Rolling coverage of the day’s political developments as they happen, including Theresa May and Jeremy Corbyn at PMQs
In the House of Lords peers are now debating the third reading of the EU withdrawal bill.
Unlike in the House of Commons, peers vote on amendments to the bill at third reading. There are various amendments tabled for debate today (see here – pdf) but the main one is one that has been tabled by Lord Krebs, a crossbencher, with Labour and Lib Dem support. It says the government must set up a body to maintain EU standards of environmental protection. The government is expected to lose when it gets put to a vote.
A cross party amendment, tabled by crossbencher Lord Krebs and with formal support from myself, Conservative Lord Deben and LibDem Baroness Bakewell, seeks to set out the environmental principles that should underpin UK law post-Brexit.
It should not be necessary. Last November, Mr Gove acknowledged the need to set out such principles and the remit for the statutory body which would hold public bodies to account. Then, late last week, we had first sight of a much delayed consultation document addressing these issues. Meanwhile, rumours abound that Gove has lost a battle with Cabinet colleagues on the proposed powers of the watchdog. It certainly seems that way.
During his Commons statement Chris Grayling, the transport secretary, and a leading figure in the Vote Leave campaign, repeatedly said that Labour would not be able to implement its plans to nationalise the railways under EU rules. After one Labour MP challenged him to renationalise the rail network, he replied:
What they [Labour] are proposing is illegal under European law.
The EU has a policy that prevents a national railway monopoly, but this is to make sure a pan-European freight network thrives, which is something Labour supporters would probably back. Most European countries have a nationalised railway system.
French president Emmanuel Macron recently nationalised a shipyardjointly owned with an Italian rival to prevent the domestic firm losing control. He was able to press ahead with his protectionist measure under Maastricht and Lisbon Treaty rules that leave room for policy objectives for which state aid can be considered compatible.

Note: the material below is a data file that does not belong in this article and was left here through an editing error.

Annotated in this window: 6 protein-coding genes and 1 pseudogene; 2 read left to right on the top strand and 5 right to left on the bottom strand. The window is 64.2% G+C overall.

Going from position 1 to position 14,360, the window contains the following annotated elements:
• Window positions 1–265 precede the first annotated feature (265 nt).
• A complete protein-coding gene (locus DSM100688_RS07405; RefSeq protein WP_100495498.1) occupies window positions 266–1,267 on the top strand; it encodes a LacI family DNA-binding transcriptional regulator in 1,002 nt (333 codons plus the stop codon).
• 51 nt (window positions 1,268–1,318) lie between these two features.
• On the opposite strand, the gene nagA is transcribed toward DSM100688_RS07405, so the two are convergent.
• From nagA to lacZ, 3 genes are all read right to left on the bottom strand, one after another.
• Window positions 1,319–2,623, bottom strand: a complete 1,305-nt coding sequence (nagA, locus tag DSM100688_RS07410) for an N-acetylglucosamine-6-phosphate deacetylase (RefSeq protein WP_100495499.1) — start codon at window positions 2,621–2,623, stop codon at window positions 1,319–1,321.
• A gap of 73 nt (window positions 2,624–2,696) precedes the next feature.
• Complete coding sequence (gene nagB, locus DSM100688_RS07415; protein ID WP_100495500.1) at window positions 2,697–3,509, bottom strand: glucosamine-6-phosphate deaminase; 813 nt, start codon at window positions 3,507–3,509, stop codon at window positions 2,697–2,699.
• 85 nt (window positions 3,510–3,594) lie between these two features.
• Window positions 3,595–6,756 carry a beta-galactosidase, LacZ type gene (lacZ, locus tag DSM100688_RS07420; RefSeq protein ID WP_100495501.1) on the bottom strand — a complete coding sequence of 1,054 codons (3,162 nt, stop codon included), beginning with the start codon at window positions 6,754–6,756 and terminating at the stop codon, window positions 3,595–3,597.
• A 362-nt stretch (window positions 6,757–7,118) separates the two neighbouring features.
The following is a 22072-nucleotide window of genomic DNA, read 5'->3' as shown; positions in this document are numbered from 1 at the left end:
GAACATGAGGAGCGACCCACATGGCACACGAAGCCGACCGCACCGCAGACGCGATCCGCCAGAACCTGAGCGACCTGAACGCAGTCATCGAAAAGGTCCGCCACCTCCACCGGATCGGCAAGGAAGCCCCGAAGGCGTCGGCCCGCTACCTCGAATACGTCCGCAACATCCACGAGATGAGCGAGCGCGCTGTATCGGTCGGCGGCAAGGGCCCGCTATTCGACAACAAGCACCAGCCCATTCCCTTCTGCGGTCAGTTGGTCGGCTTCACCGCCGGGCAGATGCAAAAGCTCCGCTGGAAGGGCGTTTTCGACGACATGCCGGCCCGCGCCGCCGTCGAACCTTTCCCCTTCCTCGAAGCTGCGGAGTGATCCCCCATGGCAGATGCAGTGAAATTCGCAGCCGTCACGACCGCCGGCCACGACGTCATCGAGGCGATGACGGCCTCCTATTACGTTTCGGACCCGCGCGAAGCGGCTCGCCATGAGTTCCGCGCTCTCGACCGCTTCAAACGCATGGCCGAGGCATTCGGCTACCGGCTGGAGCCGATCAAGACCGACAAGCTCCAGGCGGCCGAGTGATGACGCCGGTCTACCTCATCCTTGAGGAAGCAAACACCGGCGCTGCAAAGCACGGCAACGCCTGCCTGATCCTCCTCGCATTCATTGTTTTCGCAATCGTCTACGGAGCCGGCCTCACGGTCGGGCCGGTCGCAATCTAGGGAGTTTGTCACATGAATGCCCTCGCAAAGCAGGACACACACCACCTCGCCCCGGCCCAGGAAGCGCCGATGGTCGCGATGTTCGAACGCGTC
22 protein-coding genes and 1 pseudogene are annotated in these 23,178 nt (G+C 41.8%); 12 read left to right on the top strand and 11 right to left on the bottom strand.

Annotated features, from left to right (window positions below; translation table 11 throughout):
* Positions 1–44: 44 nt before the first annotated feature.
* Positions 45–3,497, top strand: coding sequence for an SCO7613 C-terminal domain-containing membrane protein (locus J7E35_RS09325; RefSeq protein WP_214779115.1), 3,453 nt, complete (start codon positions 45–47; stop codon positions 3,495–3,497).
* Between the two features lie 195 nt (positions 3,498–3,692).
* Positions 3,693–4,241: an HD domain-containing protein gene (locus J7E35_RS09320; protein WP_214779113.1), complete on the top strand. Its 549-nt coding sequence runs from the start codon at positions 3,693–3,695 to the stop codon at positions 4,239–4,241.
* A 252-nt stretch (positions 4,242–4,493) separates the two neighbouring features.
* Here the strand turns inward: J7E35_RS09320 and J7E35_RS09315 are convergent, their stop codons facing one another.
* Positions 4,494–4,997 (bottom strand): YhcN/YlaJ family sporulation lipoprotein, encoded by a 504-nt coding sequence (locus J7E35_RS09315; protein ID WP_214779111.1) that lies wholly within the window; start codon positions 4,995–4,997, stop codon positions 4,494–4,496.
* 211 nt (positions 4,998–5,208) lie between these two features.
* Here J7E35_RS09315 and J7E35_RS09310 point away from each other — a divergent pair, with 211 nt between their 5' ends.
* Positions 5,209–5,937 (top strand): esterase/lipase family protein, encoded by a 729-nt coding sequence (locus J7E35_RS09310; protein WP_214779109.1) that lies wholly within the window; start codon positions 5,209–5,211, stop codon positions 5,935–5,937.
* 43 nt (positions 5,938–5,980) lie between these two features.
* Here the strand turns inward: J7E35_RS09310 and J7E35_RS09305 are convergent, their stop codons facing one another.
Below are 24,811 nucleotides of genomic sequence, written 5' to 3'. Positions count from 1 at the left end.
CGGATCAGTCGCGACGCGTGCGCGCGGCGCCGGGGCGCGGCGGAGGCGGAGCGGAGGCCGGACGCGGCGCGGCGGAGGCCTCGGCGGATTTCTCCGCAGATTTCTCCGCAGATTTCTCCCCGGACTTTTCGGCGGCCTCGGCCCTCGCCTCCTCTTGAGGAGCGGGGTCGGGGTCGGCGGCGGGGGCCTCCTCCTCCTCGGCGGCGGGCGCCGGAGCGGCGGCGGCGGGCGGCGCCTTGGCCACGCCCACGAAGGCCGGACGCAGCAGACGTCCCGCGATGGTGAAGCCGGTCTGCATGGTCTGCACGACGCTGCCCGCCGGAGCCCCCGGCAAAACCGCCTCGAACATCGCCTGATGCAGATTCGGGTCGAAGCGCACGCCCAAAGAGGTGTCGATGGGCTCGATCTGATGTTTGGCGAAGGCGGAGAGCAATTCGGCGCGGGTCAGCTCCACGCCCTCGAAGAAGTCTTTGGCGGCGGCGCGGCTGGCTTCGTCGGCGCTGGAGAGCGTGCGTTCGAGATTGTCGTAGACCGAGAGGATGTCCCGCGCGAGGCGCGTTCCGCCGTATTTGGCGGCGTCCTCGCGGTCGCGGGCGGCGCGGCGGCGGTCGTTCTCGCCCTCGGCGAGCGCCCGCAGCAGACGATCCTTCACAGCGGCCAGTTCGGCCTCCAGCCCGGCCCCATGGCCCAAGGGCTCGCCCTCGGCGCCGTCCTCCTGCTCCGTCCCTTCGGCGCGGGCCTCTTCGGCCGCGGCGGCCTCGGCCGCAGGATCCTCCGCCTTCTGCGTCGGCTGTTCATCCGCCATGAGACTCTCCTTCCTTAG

As a cursory glance at state-owned railways all over Europe will confirm, ownership is not a problem. Most European countries have state-owned railways. The UK is the exception, not the rule. It is true that EU law requires that infrastructure (rails, stations, etc.) be separate from the train services using them, but both can be publicly-owned or controlled, as they are in many EU countries. Railway companies from other EU countries, such as those operating services between Ireland and Northern Ireland or to and from the continent through the Channel Tunnel, are also entitled to offer services within the UK if they meet certain conditions. There is no reason why the UK could not bring private rail companies back into public ownership as their franchises expire.
Well substantiated mythbuster: EU rules do not stand in the way of public ownership of enterprises, nor do they hamper provision of public services. https://t.co/xwfmYSsvv3
Public service contracts for public passenger transport services by rail should be awarded on the basis of a competitive tendering procedure, except for those cases set out in this Regulation.
The UK’s island geography does make the merits of cross-border passenger rail services far less obvious than they can be on the continent. Nonetheless, the EU’s fourth rail package requires companies to competitively tender for rail passenger services everywhere in the EU, including in the UK. However, this does not prevent a bidder from being state owned. There are likely to be substantial economies of scale and scope which mean that a nationalised company would usually have a bidding advantage. In addition, the state can set quality, social and labour standards that state owned companies may in practice be better able to meet. Competitive tendering began in German passenger rail in 1996, twenty years earlier than required by the EU rules, but Deutsche Bahn, the state owned rail operator, still has over 75% market share (and its main competitors are regional operators owned by local German government). There is also nothing to stop a British government from nationalising any company winning a bid if it turned out not to be the already state owned company.
Under the new rules, it will be technically possible to have a state monopoly on rail, if rail franchises are subject to competition and state-controlled bodies manage to win every contract.
But under this system, the government could comply with the new legislation but be caught out by EU state aid rules, which happened to the French government when it tried to maintain a state monopoly on rail.